However, for all its success crowdfunding has given rise to regulatory issues. Traditionally, under U.S. Securities Law the sale of securities involves registration requirements which, according to Securities Law specialist Professor Steven Bradford, are “prohibitively expensive for the small offerings that crowdfunding facilitates”. The other problem is that the websites facilitating equity crowdfunding are treated as brokers or investment advisors by the broad standards employed the Securities and Exchange Commission.

Many have argued for an exemption from federal securities law for crowdfunding. In opinion piece for Wired former Republican Senator Scott Brown argues “Americans are allowed to gamble unlimited amounts at casinos, and can send donations to charities halfway around the world with one tap of a trackpad. Yet, we are legally prevented from making even modest investments in job-creating small businesses.” Brown argues that an exemption for crowdfunding would “unleash a wave of capital investment in companies still on the initial stages of the growth curve.”

The apologists of the broad federal securities laws argue that crowdfunding will allow scammers to set up phony businesses to rip off investors. They argue that any exemption will remove the necessary oversight. However, fraud can be perpetrated on any website involving buying and selling and hence the risk of fraud on a crowdfunding website is no greater than it is on sites such as eBay or craigslist. It is therefore wrong to single out equity crowdfunding.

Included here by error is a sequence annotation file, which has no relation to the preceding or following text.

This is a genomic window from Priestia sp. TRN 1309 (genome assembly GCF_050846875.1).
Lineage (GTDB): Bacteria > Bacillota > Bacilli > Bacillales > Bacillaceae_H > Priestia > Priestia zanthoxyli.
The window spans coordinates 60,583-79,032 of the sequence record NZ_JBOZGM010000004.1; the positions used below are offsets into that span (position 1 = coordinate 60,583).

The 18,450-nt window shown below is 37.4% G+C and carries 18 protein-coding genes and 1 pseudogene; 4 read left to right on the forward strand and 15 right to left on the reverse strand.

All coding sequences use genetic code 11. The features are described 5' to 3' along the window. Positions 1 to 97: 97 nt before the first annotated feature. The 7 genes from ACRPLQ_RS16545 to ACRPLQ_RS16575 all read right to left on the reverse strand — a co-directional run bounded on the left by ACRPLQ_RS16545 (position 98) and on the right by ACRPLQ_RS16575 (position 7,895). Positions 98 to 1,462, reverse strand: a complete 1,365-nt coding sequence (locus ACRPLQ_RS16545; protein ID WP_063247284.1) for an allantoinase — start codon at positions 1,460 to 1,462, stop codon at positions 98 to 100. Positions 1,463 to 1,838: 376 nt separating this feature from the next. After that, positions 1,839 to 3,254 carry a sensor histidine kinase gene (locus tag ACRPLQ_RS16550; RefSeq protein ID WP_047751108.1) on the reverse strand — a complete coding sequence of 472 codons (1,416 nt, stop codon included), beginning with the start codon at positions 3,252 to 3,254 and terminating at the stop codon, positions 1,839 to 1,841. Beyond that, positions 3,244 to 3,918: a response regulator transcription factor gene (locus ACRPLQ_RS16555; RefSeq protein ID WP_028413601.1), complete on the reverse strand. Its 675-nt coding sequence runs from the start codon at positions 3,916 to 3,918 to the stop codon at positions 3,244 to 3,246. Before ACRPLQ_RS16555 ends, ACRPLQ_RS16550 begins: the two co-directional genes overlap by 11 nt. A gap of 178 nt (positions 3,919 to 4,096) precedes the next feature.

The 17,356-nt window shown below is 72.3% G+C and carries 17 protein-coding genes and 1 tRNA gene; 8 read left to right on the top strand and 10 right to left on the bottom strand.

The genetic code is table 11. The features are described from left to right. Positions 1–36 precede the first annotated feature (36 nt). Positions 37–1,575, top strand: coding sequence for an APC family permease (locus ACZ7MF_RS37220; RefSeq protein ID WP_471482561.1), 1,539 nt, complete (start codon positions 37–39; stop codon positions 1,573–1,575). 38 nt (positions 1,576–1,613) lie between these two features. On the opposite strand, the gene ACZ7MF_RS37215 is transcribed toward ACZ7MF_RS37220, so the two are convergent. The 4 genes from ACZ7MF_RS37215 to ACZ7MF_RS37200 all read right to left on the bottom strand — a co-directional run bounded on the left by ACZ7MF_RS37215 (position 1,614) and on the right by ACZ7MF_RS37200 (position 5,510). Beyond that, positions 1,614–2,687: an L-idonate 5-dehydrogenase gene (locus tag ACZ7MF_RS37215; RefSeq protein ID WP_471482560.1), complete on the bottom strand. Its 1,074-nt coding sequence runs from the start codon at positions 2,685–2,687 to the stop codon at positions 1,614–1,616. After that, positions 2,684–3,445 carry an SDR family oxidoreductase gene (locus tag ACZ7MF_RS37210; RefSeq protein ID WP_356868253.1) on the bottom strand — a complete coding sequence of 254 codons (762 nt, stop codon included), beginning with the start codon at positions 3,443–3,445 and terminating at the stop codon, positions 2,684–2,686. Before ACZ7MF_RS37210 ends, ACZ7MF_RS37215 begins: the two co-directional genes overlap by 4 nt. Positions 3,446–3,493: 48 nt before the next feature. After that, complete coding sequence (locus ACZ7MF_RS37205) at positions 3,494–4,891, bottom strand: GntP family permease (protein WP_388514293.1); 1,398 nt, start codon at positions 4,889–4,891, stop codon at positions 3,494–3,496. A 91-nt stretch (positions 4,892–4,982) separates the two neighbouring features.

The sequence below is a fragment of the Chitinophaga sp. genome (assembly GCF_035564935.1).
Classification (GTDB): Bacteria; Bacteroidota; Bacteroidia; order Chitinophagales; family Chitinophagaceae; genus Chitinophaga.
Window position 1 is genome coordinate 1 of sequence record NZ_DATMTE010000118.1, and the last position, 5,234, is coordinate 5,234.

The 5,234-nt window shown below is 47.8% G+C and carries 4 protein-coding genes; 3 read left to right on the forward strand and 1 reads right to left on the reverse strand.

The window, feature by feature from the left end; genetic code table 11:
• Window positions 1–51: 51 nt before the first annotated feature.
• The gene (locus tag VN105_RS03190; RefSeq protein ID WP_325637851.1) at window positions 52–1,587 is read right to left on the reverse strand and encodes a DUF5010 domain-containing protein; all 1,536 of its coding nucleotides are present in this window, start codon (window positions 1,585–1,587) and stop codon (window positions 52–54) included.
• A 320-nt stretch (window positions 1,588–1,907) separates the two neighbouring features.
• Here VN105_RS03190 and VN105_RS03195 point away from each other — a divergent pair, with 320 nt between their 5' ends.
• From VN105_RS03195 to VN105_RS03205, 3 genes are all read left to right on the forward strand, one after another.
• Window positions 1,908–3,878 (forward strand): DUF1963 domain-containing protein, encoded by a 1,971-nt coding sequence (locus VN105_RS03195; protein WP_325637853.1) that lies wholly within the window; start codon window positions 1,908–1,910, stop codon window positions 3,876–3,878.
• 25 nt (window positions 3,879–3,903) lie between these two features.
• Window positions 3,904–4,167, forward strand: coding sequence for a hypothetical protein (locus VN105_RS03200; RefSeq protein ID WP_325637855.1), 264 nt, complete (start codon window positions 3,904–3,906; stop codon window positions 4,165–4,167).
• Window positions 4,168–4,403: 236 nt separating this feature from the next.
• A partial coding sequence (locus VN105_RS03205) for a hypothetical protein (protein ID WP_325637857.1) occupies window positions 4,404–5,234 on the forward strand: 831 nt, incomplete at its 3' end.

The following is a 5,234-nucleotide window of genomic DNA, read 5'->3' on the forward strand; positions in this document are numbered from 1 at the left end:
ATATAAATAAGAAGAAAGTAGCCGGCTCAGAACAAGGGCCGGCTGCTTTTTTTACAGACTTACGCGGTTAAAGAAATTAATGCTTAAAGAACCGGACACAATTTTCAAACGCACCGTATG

Fortunately, the 2012 JOBS Act contained a section exempting crowdfunding from federal security laws. Closer to home, the Australian Securities and Investment Commission has issued guidance stating that crowdfunding is not prohibited in Australia under the Corporations Act.

Notwithstanding the regulatory issues surrounding crowdfunding it is a beneficial development. It promotes jobs by increasing availability of seed capital for startups.  It also promotes utility maximization by allowing consumers to support the creative projects they prefer. This democratises the process of the funding of creative works, which has conventionally been in the hands of government bureaucracies. Crowdfunding allows ordinary people to invest in startups and donate to the arts; it places decisions in the hands of the many rather than the few.

The views expressed within this article are those of the author and do not represent the views of the ESSA Committee or the Society's sponsors. Use of any content from this article should clearly attribute the work to the author and not to ESSA or its sponsors.

  • Dave Sharpe

    Hey Yannis. You covered the bases for the pro and cons of this interesting trend. Lots of scope for scammers so my advice is “approach with caution”. I agree with Scott Brown; crowd funding will need tight regulation to prevent it all ending in tears. Cheers Dave S